Svendsen stressed that the government intends to encourage owners to invest in new construction projects and obtain mandatory improvements. Yet, according to him, it has mostly increased the ability of landlords to profit from tenants.

Deregulation also introduced the possibility of increasing the rent of older properties by up to 80% if the landlord modernized the house by installing a new kitchen or bathroom.

When asked what the biggest problem was, Svendsen replied, “Often renting isn’t the desired lifestyle. Many prefer to own their property. If you bought an apartment in Copenhagen in the 1990s, you’re probably a multimillionaire by now. Because tenants are not taking advantage of the market, they should benefit from a lower monthly cost of living. It’s just. But this is not the case in today’s market.

He warned of gentrification in big cities as it becomes increasingly difficult for people in middle-wage jobs to afford to live there.

In addition to the private rental market, Denmark has a number of social housing associations offering cost-based and contract-guaranteed rental prices.

In the real estate market, you can own or buy an apartment or a house through cooperatives. However, the latter option has traditionally yielded lower profits because you buy part of a community-owned property, which shares the maintenance costs and takes joint responsibility for the loan.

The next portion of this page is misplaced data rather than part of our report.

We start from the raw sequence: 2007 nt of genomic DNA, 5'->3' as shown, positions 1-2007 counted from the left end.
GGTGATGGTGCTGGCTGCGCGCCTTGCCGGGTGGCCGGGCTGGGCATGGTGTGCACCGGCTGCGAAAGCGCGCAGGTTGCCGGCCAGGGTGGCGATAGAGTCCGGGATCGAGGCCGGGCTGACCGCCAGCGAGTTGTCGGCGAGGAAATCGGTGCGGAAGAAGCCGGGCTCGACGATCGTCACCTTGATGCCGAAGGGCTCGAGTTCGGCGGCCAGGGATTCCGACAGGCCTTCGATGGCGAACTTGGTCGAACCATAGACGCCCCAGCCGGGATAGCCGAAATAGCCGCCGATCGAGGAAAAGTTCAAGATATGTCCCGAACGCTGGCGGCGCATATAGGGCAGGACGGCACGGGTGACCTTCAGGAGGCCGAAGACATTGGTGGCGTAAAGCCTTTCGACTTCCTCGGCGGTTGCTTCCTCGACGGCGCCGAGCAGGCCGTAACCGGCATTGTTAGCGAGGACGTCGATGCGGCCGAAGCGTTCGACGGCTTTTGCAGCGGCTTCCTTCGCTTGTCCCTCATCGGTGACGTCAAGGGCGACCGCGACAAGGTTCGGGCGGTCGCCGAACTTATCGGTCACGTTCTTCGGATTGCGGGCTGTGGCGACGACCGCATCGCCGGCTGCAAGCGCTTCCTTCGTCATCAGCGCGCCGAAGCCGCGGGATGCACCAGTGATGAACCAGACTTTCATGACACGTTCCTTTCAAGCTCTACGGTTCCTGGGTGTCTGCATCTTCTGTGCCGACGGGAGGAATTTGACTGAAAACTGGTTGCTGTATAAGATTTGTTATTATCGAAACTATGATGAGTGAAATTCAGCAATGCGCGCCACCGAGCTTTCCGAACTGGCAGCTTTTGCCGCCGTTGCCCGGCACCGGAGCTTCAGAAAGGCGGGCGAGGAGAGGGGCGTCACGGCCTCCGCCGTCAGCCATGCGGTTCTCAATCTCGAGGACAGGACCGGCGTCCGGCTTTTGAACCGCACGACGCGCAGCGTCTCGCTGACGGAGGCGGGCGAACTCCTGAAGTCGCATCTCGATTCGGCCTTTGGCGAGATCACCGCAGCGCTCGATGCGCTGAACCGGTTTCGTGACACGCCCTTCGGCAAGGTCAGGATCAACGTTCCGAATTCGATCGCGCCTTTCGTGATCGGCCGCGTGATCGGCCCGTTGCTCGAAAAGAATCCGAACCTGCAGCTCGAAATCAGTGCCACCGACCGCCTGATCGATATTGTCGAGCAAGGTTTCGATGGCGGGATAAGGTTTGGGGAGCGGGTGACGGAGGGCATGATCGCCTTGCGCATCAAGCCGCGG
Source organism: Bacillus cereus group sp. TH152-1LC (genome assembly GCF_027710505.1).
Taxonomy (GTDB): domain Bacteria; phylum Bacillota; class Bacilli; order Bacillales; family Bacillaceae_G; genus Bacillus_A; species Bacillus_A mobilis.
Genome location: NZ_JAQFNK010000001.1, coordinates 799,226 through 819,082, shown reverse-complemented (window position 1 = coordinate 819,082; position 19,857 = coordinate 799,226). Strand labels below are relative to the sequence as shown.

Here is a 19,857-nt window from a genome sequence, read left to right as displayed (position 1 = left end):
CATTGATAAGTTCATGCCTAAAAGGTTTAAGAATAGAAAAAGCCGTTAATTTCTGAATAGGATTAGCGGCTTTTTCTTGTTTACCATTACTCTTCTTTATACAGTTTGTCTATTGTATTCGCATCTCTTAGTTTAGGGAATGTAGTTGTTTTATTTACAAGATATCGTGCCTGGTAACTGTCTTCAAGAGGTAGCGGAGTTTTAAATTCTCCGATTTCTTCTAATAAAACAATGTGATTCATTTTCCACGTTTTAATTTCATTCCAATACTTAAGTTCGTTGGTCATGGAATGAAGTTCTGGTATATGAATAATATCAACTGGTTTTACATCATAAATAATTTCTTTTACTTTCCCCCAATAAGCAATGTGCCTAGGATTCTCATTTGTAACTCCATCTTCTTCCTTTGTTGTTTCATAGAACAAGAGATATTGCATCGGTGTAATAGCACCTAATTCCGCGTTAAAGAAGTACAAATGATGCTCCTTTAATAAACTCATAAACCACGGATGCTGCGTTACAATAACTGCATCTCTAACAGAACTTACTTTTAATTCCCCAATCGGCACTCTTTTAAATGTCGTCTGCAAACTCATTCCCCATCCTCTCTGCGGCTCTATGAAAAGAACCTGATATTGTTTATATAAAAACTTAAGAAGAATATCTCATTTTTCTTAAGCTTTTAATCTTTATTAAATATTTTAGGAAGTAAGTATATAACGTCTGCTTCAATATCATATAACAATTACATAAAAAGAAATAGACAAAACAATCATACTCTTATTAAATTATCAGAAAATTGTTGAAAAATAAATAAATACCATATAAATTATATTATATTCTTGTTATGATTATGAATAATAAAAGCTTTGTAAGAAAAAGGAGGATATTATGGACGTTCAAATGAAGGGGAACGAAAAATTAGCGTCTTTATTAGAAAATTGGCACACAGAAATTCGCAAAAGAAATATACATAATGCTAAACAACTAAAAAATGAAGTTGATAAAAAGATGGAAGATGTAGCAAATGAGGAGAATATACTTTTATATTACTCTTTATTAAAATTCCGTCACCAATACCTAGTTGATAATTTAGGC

The small Danish port town of Bogense has around 4,000 inhabitants. (SDU Rural Research Center via Courthouse News)

In this sense, there are various options for different income groups. But if you ask Simon Halphen Boserup, assistant professor at the Center for Economic Behavior and Inequality at the University of Copenhagen, there’s no doubt that property owners accumulate wealth faster, mainly because they can take advantage of the kind of most advantageous investment under the current tax system.

“A property can be considered both as a consumer good and as an investment object. If you compare it to all other investment objects in Denmark, this is the only possibility of making a tax-free profit. When you buy shares, for example, you have to pay taxes either on the annual dividend or on the sale at a higher price,” Boserup said.

His research revealed that housing becomes the dominant financial factor defining a household’s wealth over a lifetime in Denmark, at least when considering the majority of the wider middle class. And that separates Danish landlords from renting families.

“When house prices rise more than average wages, you need substantial savings to enter the market. Either you made your own money or you come from a family with real estate. Or you inherit,” Boserup said.

The Danish housing market is characterized by its state-controlled and regulated mortgage system with very low interest rates, typically 2-4%. It allows new owners to borrow 80% and sets strict rules for the total loan amount.

Unlike the United States, where loans with rising interest rates increase the risk of insolvent homeowners, the Danish market is relatively safe, said Rasmussen, the housing expert.

However, the tax system makes it difficult to regulate gains on sales.

“The problem is that we already have an annual property tax and a property value tax, both of which operate as a running taxation of your future financial gain. If another property tax is introduced, the same thing is – in theory – taxed twice. Imagine the media frenzy if this became a reality,” Rasmussen said.

Currently, the Danish real estate market is beginning to show signs of decline.

In 2024, the government is expected to introduce new property taxes to increase ownership costs and lower the selling price in popular urban areas.